Fed survey finds widespread pessimism about economic future
WASHINGTON (AP) — The latest Federal Reserve survey of U.S. economic activity found generally modest gains in August but also pessimism about the future given the threats posed by the coronavirus.
The Fed report made public Wednesday said that a theme echoed across the country is the lingering uncertainty stemming from the pandemic and its negative effect on consumer and business activity.
The Fed’s Philadelphia regional bank said that businesses in that area reported that “uncertainty is extremely high” with households awaiting more “layoffs, evictions, foreclosures and bankruptcies while the coronavirus persists and the stimulus ends.”
The San Francisco Federal Reserve Bank called conditions in the consumer and business services sectors “precarious,” while the Dallas Fed said that increasing coronavirus infections in Texas had “disrupted the budding economic recovery in some sectors.”
The Boston Fed said, “Business contacts continued to cite the disruptive effects of the pandemic on all aspects of their activity, even as recovery began or continued in some sectors.”
The report, based on responses gathered before Aug. 24, found that economic activity had increased modestly from late July but remained well below levels seen before the pandemic hit in March.
The coronavirus outbreak has pushed the country into a deep recession and resulted in millions of people losing their jobs and thousands of businesses struggling to survive. This despite the Fed and Congress providing massive amounts of economic support.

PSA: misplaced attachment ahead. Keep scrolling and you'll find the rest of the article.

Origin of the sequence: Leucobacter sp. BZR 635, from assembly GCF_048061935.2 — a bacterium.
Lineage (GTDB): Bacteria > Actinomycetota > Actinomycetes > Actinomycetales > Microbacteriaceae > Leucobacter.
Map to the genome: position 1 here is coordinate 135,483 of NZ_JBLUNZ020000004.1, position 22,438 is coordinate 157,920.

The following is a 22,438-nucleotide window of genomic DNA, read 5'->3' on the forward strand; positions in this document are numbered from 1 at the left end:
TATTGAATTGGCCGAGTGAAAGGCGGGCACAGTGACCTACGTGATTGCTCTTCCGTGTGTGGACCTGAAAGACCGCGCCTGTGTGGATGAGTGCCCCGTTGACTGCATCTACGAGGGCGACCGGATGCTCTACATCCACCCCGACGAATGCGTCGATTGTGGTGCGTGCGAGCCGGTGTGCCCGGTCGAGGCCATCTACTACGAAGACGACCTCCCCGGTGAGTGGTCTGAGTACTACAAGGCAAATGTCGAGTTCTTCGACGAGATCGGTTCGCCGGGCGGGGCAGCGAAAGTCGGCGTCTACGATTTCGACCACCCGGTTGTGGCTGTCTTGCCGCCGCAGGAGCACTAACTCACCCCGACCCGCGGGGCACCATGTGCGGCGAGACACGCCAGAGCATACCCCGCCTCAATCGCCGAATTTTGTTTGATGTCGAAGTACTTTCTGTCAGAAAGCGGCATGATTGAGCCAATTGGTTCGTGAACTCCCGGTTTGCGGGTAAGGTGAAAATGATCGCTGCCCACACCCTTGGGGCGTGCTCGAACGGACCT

The report, known as the Beige Book, is compiled from responses from business contacted by Fed’s 12 regional banks. The information will help inform Fed policymakers when they next meet to set interest-rate policies on Sept. 15-16.
Gus Faucher, chief economist at PNC Financial Services, said that the Beige Book reflects the economic risks posed by the potential for further increases in coronavirus cases and an inability of Congress to pass additional fiscal stimulus.
“Uncertainty will remain extremely high until the pandemic is contained,” he said.
At the Fed’s last meeting in July, the central bank kept its key policy rate unchanged at a record low near zero. It also pledged to keep rates low until central bank officials are “confident that the economy has weathered recent events” stemming from the pandemic-induced recession.
Last week, the Fed announced it had completed an 18-month review of its monetary policy and decided to switch from a 2% target for inflation to inflation averaging. Under the new system, the Fed will allow inflation to run above 2% for a time to make up for years in which it has failed to reach the Fed’s 2% target.
Economists believe this change makes it unlikely that the Fed will be tightening credit any time over at least the next two years.
The Fed report said that consumer spending, which accounts for 70% of economic activity, had increased, pushed higher by strong auto sales and some improvements in tourism and retail sales.
But in a potentially troubling sign, the report noted a recent slowdown in consumer spending. It did not make a link, but the $600 weekly increase in unemployment benefits expired at the end of July. Congress took an August recess when it was not able to overcome wide differences between Democrats and Republicans over what a new economic relief package should look like.
The report also noted “rising instances of furloughed workers being laid off permanently as demand remained soft.”
The report said that firms that were hiring were having trouble finding workers, with day care hard to obtain and uncertainty remaining over the coming school year.
Wages were described as basically flat. Some companies have rolled back increases that had been linked to hazard pay or high-exposure jobs in the early weeks of the pandemic.
The report said that residential construction activity was a bright spot. Home sales and home prices have risen, reflecting increased housing demand. Manufacturing has also increased in most of the Fed’s districts.